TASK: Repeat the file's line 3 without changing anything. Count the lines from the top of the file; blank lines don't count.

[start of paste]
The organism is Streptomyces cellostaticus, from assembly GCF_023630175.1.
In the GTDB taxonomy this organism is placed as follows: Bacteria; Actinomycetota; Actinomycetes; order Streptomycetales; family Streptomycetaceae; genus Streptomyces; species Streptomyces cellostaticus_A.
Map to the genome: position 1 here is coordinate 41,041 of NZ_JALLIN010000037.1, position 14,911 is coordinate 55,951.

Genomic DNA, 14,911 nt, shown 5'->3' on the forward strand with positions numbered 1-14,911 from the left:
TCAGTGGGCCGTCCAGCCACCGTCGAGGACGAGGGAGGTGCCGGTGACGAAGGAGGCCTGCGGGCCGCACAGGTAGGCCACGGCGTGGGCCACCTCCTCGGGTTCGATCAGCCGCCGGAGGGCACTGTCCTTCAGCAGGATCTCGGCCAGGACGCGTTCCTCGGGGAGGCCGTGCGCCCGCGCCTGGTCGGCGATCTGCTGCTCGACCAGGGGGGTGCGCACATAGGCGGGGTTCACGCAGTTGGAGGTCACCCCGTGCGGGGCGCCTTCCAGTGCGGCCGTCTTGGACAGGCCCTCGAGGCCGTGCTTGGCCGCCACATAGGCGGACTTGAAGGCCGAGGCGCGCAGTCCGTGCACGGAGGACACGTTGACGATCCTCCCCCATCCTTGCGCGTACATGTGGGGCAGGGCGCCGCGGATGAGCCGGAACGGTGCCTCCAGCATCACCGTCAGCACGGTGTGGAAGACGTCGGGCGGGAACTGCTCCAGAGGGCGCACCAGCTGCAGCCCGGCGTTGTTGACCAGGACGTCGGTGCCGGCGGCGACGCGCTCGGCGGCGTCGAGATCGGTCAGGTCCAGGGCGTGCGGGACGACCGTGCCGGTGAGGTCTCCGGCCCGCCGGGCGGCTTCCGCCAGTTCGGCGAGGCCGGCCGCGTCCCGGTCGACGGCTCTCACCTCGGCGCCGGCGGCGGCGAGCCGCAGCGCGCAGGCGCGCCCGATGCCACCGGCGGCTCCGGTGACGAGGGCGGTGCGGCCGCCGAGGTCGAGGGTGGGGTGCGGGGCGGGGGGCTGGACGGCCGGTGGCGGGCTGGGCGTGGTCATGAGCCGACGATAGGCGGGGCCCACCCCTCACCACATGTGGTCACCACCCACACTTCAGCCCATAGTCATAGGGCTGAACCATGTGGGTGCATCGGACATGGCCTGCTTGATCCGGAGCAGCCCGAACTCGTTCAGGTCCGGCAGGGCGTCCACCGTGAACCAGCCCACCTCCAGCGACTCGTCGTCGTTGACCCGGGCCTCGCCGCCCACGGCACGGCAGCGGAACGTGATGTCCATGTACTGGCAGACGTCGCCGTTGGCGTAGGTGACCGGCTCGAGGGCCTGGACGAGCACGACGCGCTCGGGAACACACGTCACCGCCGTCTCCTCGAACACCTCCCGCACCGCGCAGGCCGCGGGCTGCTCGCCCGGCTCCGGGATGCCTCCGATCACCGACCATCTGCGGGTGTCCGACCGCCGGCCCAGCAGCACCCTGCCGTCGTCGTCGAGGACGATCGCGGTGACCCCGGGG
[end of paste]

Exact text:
Map to the genome: position 1 here is coordinate 41,041 of NZ_JALLIN010000037.1, position 14,911 is coordinate 55,951.